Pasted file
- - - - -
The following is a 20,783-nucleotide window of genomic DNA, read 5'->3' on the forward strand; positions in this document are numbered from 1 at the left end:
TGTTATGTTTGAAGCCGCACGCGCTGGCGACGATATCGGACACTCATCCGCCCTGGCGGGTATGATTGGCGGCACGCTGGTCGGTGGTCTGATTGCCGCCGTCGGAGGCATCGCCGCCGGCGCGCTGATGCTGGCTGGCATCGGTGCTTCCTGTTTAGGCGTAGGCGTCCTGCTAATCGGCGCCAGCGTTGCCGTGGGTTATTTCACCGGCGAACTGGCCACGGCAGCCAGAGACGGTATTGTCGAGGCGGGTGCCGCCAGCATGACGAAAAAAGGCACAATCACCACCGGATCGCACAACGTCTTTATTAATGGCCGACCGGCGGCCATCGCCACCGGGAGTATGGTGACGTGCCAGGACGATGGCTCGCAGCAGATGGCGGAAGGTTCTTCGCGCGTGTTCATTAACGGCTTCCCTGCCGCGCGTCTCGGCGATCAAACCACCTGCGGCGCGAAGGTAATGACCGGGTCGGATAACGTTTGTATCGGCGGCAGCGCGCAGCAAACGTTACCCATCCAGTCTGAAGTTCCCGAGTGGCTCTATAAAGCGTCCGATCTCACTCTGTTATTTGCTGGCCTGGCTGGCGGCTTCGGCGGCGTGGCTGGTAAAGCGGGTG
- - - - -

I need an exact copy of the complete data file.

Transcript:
The following is a 20,783-nucleotide window of genomic DNA, read 5'->3' on the forward strand; positions in this document are numbered from 1 at the left end:
TGTTATGTTTGAAGCCGCACGCGCTGGCGACGATATCGGACACTCATCCGCCCTGGCGGGTATGATTGGCGGCACGCTGGTCGGTGGTCTGATTGCCGCCGTCGGAGGCATCGCCGCCGGCGCGCTGATGCTGGCTGGCATCGGTGCTTCCTGTTTAGGCGTAGGCGTCCTGCTAATCGGCGCCAGCGTTGCCGTGGGTTATTTCACCGGCGAACTGGCCACGGCAGCCAGAGACGGTATTGTCGAGGCGGGTGCCGCCAGCATGACGAAAAAAGGCACAATCACCACCGGATCGCACAACGTCTTTATTAATGGCCGACCGGCGGCCATCGCCACCGGGAGTATGGTGACGTGCCAGGACGATGGCTCGCAGCAGATGGCGGAAGGTTCTTCGCGCGTGTTCATTAACGGCTTCCCTGCCGCGCGTCTCGGCGATCAAACCACCTGCGGCGCGAAGGTAATGACCGGGTCGGATAACGTTTGTATCGGCGGCAGCGCGCAGCAAACGTTACCCATCCAGTCTGAAGTTCCCGAGTGGCTCTATAAAGCGTCCGATCTCACTCTGTTATTTGCTGGCCTGGCTGGCGGCTTCGGCGGCGTGGCTGGTAAAGCGGGTG